This article is my contribution to the January 2016 issue of tED Magazine, published by the National Association of Electrical Distributors (NAED). Reprinted with permission.

The ubiquitous troffer is the most common luminaire serving commercial building general lighting applications. A sizable minority of luminaires, however, are mounted suspended from the ceiling. Over the past five years, the LED source has captured significant market share in this category, offering the benefits of energy savings and longevity plus greater control and design flexibility.

“Five years ago, we would have said that suspended lighting was a stable to shrinking market,” says Jerry Mix, CEO, Finelite, Inc. “Today, it is absolutely expanding. LEDs are the enabling technology that is making this growth possible.”

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Suspended luminaires may be architectural linear suspended or decorative pendants. Decorative pendants are used to make a particular aesthetic statement. Linear suspended luminaires (the focus of this article) are more geared to function, but well suited to spaces with higher ceilings and where the owner is looking for an upscale appearance and feel.

“As we continue to work with leading architects, we see a shift toward open ceiling concepts,” says Sam Grebe, Director Strategic Accounts-Commercial and Hospitality, GE Lighting. “Open ceilings enable more creativity for designers and an inviting atmosphere to tenants. Particularly in the Class A office in major metropolitans, the percentage of open environments enabling suspended luminaires is now more of the norm than the exception.”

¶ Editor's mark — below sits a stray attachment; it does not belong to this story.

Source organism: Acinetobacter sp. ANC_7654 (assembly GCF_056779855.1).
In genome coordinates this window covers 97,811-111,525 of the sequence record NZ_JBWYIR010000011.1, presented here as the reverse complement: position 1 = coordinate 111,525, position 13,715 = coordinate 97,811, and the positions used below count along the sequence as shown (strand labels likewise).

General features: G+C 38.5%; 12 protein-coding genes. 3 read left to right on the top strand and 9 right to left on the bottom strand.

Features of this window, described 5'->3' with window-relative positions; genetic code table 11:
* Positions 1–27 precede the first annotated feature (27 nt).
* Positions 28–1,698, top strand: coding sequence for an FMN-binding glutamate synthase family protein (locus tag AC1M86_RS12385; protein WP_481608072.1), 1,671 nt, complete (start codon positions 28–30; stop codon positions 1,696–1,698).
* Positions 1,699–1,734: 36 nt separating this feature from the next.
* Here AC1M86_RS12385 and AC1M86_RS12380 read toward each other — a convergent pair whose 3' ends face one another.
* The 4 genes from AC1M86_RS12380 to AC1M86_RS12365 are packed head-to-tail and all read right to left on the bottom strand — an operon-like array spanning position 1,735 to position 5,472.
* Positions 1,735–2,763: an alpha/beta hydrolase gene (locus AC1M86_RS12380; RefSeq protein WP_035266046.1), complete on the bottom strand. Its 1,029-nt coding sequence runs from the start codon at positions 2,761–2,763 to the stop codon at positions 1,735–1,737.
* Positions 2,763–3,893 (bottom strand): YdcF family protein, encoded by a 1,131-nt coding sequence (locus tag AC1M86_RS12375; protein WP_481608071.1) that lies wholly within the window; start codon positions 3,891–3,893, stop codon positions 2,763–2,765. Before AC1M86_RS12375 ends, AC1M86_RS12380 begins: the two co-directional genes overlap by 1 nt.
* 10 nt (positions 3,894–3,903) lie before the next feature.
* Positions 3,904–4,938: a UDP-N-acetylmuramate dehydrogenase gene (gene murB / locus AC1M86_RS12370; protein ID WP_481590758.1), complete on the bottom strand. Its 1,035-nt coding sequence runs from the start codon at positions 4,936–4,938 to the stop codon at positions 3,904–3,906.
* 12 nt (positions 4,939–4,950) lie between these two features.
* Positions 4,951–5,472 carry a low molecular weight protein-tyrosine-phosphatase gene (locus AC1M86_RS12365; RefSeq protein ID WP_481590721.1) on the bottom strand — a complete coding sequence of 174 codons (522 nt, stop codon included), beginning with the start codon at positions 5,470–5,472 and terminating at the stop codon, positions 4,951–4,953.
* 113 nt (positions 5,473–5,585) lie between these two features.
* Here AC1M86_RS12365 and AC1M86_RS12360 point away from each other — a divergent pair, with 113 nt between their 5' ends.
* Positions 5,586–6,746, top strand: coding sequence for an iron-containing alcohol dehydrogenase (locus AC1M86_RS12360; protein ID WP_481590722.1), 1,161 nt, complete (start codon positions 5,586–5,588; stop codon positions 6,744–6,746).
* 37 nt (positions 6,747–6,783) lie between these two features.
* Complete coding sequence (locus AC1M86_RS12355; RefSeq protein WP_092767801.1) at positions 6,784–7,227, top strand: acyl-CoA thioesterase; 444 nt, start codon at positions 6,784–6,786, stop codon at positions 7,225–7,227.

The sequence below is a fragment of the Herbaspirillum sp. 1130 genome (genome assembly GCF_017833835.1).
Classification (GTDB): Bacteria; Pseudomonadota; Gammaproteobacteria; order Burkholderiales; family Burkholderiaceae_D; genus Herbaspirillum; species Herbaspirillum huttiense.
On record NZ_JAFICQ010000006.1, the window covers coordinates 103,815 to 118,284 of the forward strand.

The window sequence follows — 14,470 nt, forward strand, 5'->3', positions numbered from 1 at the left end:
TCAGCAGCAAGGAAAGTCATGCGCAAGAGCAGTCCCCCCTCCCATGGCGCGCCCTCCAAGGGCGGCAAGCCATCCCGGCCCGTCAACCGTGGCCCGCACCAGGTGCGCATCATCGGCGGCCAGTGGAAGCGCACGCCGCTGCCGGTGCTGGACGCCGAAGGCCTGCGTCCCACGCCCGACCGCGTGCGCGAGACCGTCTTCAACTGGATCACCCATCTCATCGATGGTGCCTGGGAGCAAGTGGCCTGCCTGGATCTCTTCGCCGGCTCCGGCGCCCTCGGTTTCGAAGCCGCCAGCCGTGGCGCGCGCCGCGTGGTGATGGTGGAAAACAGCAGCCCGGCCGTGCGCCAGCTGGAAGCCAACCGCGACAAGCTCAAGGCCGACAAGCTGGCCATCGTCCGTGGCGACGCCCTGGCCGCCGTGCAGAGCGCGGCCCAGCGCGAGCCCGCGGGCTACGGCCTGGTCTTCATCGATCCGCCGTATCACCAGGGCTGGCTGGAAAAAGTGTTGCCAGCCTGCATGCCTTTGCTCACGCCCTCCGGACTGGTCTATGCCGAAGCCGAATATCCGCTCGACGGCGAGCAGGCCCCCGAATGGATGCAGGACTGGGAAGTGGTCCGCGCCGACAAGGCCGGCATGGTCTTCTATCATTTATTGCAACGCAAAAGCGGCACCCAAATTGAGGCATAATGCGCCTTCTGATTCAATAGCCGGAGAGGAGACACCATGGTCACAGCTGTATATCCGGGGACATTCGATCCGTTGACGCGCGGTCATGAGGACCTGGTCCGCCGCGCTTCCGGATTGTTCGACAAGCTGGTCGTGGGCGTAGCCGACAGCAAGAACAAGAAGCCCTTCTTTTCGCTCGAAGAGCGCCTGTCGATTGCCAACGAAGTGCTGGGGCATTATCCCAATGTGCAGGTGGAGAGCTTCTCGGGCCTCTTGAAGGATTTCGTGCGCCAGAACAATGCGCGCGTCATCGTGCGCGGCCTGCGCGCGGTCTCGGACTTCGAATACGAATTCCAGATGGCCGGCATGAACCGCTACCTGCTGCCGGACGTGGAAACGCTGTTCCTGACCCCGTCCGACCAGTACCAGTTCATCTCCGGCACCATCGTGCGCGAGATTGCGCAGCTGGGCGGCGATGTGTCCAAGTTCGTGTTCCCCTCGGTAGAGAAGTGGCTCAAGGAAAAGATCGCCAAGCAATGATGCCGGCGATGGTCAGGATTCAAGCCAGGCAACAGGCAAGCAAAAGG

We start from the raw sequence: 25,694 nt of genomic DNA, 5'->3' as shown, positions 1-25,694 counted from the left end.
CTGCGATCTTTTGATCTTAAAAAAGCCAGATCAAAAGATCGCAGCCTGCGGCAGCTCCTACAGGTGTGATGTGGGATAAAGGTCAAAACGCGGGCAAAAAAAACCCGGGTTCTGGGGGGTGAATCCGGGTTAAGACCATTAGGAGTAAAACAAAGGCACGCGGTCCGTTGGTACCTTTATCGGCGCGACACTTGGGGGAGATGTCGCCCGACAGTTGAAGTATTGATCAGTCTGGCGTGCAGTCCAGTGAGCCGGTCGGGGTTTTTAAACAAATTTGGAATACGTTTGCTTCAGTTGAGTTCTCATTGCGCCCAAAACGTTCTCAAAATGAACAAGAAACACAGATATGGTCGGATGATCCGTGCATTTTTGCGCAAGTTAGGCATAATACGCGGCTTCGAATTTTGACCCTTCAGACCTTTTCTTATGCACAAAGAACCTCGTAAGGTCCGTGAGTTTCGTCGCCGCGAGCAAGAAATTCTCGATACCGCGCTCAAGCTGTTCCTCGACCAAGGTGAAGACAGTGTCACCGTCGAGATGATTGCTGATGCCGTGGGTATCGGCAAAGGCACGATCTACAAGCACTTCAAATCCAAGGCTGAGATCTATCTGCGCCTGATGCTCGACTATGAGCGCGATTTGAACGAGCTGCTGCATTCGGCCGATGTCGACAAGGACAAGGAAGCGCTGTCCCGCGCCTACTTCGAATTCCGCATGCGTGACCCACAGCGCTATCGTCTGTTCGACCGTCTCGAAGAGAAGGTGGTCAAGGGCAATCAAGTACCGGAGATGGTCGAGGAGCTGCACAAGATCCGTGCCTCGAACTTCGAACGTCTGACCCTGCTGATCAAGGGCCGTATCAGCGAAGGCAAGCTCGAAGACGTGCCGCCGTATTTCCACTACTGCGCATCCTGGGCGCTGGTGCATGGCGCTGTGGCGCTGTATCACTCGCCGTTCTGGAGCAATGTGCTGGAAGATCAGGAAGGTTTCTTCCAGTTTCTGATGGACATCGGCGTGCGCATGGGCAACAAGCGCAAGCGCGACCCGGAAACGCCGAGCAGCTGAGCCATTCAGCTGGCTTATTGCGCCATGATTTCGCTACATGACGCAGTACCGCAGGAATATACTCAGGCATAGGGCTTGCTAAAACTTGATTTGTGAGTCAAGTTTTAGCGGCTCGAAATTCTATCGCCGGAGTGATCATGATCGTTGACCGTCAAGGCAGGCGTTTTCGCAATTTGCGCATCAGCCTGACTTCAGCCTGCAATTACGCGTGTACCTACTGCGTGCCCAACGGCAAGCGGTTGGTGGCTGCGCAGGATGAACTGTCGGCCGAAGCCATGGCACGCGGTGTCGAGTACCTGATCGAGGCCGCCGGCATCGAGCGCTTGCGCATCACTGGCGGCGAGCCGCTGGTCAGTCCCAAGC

“Outside of all the typical LED ‘value-prop’ benefits, suspended luminaires provide a great way for clients to add value to their workspace and their brand above and beyond a space illuminated with recessed troffers or downlights,” says Brad Garrett, Director of Marketing-Architectural Products Group, Eaton. “Continuous linear applications take luminaire brightness and evenly distribute along a continuous row, eliminating any concentrated glare that you may get with recessed downlights, high-bays and troffers. The value is in the look and feel of the space—walls and ceilings are luminous, and spaces visually feel larger.”

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These luminaires typically emit light both up toward the ceiling and down toward the task. In retail spaces, the uplight portion may be quite small, as retailers want light on products. In office and other spaces, the portion of uplight may be much greater to emphasize the ceiling plane and create a softer distribution of light in the space for visual comfort.

“With the advent of solid-state technology in this category, the split of ‘indirect’ versus ‘direct’ has been mostly downlight and the balance uplight, Garrett says. “However, LED components have become more affordable, and product designers are now able to switch the industry back to accommodating a greater array of uplight and downlight variations, which is preferred.”